Israel Reopens Al-Aqsa to Diffuse Anger

AL-QUDS – After its first closure in decades, Israel reopened Al-Aqsa Mosque compound ahead of Friday prayer, October 31, imposing restrictions on male Muslim worshippers under 50.

“Israeli crimes are systematically increasing to target Jerusalem through killing, detentions, assaults, demolishing houses, and preventing worshipers from praying inside the compounds of the Al-Aqsa mosque,” the secretary-general of the Fatah movement in Jerusalem, Adnan Ghaith, told Ma’an

Israel reopened Al-Aqsa mosque on Friday, a day after the closure of the holy site for the first time since 1967.

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The Israeli closure of the Al-Aqsa Mosque compound followed incidents in which extremist Jewish rabbi Yehuda Glick was injured in a drive-by shooting in Al-Quds (Occupied Jerusalem) late Wednesday.

Yehuda Glick is an American-born Israeli and the chairman of the Temple Mount Heritage Fund, an extremist Jewish organization focused on “strengthening the relationship between Israel and the Temple Mount.”

Later on Thursday, Israeli police announced killing Moataz Hejazi, 32, a Palestinian who had spent 11 years in an Israeli jail and was released in 2012.

“They took him upstairs and then they shot him” Hejazi’s cousin told BBC.

Al-Aqsa is the Muslims’ first Qiblah [direction Muslims take during prayers] and it is the third holiest shrine after Al Ka`bah in Makkah and Prophet Muhammad’s Mosque in Madinah, Saudi Arabia.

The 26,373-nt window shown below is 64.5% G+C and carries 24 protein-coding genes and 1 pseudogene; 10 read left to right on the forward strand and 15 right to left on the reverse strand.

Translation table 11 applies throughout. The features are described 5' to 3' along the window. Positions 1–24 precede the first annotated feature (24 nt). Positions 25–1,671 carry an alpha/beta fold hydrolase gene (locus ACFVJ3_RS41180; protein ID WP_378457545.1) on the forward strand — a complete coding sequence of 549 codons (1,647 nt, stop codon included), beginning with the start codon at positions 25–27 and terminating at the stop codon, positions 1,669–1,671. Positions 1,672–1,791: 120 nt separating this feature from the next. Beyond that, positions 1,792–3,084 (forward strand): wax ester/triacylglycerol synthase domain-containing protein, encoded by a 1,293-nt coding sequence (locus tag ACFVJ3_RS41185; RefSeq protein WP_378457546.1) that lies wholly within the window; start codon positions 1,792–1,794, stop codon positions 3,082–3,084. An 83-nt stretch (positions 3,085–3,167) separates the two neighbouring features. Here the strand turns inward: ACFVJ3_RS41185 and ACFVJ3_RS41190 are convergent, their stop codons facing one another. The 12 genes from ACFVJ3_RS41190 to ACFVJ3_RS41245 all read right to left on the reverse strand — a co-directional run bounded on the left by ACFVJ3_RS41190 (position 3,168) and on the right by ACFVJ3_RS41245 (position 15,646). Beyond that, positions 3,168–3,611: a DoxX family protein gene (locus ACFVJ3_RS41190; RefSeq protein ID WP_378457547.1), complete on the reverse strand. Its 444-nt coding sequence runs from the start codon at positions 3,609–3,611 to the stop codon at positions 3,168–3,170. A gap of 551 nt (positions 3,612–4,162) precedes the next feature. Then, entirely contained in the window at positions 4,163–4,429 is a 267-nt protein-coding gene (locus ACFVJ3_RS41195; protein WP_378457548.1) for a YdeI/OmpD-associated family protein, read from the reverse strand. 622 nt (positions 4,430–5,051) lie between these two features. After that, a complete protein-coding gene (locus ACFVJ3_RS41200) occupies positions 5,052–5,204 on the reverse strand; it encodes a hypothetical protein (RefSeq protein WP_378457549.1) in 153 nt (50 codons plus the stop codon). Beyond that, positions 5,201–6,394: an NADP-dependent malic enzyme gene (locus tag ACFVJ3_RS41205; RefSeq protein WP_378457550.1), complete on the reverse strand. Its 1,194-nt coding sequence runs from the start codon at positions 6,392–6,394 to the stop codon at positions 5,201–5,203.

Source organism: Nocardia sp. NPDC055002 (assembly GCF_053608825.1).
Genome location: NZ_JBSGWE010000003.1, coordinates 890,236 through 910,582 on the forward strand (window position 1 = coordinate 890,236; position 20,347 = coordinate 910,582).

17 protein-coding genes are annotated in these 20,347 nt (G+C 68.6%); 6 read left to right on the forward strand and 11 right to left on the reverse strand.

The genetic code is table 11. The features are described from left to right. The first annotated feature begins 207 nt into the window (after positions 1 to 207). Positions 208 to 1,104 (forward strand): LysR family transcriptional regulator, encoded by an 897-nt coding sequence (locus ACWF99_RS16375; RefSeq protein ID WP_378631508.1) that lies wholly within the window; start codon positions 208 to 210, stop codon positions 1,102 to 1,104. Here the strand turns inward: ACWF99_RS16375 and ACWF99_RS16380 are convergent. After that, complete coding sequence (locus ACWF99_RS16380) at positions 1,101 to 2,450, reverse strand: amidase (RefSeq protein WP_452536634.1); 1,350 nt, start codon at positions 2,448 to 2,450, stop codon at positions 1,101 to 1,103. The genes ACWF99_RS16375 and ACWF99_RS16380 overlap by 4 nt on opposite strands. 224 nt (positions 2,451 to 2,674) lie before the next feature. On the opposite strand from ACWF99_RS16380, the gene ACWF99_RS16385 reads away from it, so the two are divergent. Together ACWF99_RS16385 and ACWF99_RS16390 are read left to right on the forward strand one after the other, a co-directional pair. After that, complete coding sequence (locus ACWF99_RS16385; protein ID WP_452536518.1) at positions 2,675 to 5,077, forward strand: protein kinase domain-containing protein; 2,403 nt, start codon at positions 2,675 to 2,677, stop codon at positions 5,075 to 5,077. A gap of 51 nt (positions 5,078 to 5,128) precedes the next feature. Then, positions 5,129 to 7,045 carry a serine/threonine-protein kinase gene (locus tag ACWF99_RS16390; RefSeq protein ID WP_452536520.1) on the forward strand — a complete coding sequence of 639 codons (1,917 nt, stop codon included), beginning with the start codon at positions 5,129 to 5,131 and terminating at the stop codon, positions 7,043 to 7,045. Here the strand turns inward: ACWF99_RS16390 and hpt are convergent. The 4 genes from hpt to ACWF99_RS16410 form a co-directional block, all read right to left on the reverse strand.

Its significance has been reinforced by the Islamic incident of Al Isra’a and Al Mi’raj — the night journey from Makkah to Al-Quds and the ascent to the Heavens by Prophet Muhammad (Peace and Blessings be Upon Him).

Jordan has been supervising Al-Aqsa Mosque and other endowments in Al-Quds since 1948.


Thursday’s closure of Al-Aqsa mosque was widely condemned by Arab and Western leaders.

A spokesman for Palestinian leader Mahmoud Abbas considered the full day closure of Al-Aqsa as a “declaration of war”.

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Calling for reopening Al-Aqda compound for Muslim worshipper, the US State Department spokeswoman Jen Psaki said: “We’re extremely concerned by escalating tensions across Jerusalem and particularly surrounding the Haram al-Sharif, Temple Mount [Al-Aqsa Mosque].”

“It is actually critical that all sides exercise restraint, refrain from provocative actions and rhetoric and preserve the status quo on the Haram al-Sharif/Temple Mount [Al-Aqsa mosque] in word and in practice,” Psaki added.

Meanwhile, the Fatah movement in the occupied Jerusalem called for a day of range on Friday over the killing of Hijazi by the Israeli police, whose funeral was held amid heavy security presence on Thursday, October 30.

Deeming it an “act of terrorism”, Fatah leaders said that Hijazi was denied the right of defense, shot without a proof after being accused of killing the extremist Jewish rabbi Glick.

Israel occupied the holy city of Al-Quds, the West Bank and Golan Heights in the 1967 war and later annexed them in a move not recognized by the international community or UN resolutions.

Since then, Israel has adopted a series of oppressive measures to force the Palestinians out of Al-Quds, including systematic demolition of their homes and building settlements.

Sweden officially recognized the state of Palestine on Thursday, the first EU country in Western Europe to do so, reflecting growing international exasperation over the moribund Israeli-Palestinian peace process.

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